Definitions

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Etymologies

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Examples

  • She also produced Bell, Book and Candle (1950), The Chalk Garden (1955), and The Complaisant Lover (1961), among others.

    Irene Mayer Selznick.

  • Complaisant bureaucrats, only following orders, are "carefully reviewing the contents" of that 16-page report submitted months ago, and others are "continuing internal consultations" on the upcoming meetings in Rome.

    Archive 2008-10-01

  • Although she became a producer in the theater rather than in films, she attained success comparable to that of her father and former husband, counting among her credits Tennessee Williams's A Streetcar Named Desire, John Van Druten's Bell, Book and Candle, Enid Bagnold's The Chalk Garden, and Graham Greene's The Complaisant Lover.

    Her Way

  • Complaisant, if with such motive, a Flatterer: he that is deficient and in all instances unpleasant, Quarrelsome and Cross.

    Ethics

  • Complaisant still were his words to his Burgundian cousin, but the moment was drawing near when his efforts to circumvent him were no longer secret.

    Charles the Bold

  • Complaisant historians express their admiring wonder at these

    Rashi

  • "Complaisant!" she exclaimed, opening her lovely eyes.

    A Fair Barbarian

  • Lee his manager a great favourite, was as Complaisant; Herewith I Send -- you the order of Councel that brought this Case upon tryal, I also send you --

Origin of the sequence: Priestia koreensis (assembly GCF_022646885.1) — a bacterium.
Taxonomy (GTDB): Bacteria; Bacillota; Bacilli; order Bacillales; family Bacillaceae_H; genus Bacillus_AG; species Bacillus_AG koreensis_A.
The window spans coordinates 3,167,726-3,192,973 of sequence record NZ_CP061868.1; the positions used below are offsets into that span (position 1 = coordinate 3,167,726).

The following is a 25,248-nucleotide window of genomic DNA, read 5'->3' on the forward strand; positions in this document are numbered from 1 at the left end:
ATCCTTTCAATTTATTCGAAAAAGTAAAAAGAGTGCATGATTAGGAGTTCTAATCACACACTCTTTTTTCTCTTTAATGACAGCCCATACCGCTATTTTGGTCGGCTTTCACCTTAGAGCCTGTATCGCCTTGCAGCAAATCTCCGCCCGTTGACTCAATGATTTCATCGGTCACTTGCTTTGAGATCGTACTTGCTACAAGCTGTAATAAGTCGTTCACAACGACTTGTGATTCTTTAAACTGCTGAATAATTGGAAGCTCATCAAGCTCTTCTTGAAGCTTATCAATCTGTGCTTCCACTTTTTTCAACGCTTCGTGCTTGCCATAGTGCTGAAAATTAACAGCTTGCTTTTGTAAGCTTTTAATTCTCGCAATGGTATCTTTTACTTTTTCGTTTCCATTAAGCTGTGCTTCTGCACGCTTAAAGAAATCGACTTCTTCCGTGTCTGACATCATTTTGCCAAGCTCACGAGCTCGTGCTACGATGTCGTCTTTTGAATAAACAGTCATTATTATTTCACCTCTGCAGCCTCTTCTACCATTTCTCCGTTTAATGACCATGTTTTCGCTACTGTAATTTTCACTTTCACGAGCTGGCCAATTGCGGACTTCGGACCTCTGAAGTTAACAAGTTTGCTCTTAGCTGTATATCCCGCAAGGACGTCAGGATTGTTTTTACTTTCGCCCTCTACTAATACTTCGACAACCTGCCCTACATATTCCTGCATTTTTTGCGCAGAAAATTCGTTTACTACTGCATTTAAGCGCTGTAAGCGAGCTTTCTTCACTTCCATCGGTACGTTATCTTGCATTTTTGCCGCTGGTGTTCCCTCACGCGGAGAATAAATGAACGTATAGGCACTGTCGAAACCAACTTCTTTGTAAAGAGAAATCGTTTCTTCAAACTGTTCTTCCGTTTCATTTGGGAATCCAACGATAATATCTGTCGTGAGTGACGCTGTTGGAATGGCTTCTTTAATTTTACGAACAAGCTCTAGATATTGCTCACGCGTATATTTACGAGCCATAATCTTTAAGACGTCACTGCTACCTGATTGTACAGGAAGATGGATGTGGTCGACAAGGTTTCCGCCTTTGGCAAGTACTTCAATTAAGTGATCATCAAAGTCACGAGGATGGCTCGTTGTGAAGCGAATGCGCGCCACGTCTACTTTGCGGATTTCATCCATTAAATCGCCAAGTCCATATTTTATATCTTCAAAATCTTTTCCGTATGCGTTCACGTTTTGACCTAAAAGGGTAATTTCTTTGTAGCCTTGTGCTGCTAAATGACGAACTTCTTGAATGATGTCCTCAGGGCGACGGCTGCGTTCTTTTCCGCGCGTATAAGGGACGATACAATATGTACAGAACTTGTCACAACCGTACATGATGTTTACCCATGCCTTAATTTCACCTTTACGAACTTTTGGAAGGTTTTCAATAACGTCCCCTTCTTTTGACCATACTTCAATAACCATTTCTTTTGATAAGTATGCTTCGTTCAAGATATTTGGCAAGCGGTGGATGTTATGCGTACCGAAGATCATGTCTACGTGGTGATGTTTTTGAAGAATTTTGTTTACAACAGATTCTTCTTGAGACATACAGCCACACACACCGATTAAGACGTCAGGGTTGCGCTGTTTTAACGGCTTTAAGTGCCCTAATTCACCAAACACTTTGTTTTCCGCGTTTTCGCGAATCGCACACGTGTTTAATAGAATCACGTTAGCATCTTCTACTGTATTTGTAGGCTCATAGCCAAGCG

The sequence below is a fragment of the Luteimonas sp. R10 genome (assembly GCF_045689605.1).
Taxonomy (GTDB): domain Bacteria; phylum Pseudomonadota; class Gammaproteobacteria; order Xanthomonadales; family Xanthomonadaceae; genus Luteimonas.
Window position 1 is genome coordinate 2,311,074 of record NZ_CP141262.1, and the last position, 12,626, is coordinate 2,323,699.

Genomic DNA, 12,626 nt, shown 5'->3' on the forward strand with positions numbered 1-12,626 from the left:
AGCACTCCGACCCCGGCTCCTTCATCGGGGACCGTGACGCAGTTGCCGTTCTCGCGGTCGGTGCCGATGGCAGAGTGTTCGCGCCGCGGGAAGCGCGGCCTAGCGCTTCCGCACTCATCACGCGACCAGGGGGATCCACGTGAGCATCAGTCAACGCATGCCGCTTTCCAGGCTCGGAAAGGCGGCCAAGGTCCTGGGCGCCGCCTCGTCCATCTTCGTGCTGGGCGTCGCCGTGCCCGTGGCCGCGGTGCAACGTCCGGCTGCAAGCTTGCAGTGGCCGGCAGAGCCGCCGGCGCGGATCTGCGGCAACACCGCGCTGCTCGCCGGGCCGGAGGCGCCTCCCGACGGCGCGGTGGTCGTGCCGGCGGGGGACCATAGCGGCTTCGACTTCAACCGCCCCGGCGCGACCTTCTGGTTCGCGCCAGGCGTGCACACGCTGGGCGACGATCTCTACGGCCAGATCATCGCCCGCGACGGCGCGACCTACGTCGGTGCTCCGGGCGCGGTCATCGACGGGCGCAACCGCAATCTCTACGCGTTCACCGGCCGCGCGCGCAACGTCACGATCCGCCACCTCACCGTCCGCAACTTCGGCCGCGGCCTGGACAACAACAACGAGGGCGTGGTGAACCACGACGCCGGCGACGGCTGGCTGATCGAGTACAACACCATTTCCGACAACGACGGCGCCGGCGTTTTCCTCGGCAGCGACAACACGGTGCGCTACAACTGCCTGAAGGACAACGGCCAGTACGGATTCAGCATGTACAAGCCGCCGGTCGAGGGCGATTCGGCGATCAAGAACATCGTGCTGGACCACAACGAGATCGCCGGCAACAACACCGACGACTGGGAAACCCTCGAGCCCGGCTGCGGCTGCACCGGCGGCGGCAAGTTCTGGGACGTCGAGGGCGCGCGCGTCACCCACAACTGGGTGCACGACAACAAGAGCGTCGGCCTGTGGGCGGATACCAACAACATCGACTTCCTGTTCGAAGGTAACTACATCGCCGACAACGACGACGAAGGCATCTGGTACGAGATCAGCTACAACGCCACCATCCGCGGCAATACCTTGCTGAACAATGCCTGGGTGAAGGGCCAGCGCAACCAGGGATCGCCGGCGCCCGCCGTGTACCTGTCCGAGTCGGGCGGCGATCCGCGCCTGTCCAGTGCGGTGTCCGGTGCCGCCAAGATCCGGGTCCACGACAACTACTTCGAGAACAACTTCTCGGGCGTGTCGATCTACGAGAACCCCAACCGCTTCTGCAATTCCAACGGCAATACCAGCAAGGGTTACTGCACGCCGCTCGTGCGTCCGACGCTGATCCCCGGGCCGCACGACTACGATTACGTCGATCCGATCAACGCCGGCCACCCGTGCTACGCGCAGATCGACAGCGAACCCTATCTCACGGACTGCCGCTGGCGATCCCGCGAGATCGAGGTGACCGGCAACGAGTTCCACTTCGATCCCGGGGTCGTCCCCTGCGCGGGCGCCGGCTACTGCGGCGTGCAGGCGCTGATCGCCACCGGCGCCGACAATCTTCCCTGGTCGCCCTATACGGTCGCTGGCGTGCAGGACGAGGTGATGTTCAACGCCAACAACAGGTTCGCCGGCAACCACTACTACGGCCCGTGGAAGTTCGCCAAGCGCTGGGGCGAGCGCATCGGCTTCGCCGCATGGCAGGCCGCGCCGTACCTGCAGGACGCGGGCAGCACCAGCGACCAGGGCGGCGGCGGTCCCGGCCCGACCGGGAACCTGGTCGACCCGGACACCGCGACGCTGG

Letter from Robert Carter to William Cage, Esqr., July 28, 1725

  • For to relish that Gravity with equal Agreeableness, and join so much of the Complaisant to that Height of the Severe, is as great as difficult.

    Pliny's Epistles in Ten Books: Volume 1, Books 1-6

  • And therefore making a vertue of Necessity, I began to be more Complaisant to my Inamorato then I had been formerly; which quickly won his heart to that degree, that in a short time after we were married -- And tho the first Night that I went to Bed with him, I was a Maid, and so knew nothing of that which a new Married couple ought to do, more then what Nature dictated; yet I then thought he went about his Business like a Fumbler, and did that little which he did, at such a rate, it had almost as good have been let alone; for what he did, serv'd only to stir up in me greater Desire for what he couldn't do.

    The London-Bawd: With Her Character and Life Discovering the Various and Subtle Intrigues of Lewd Women

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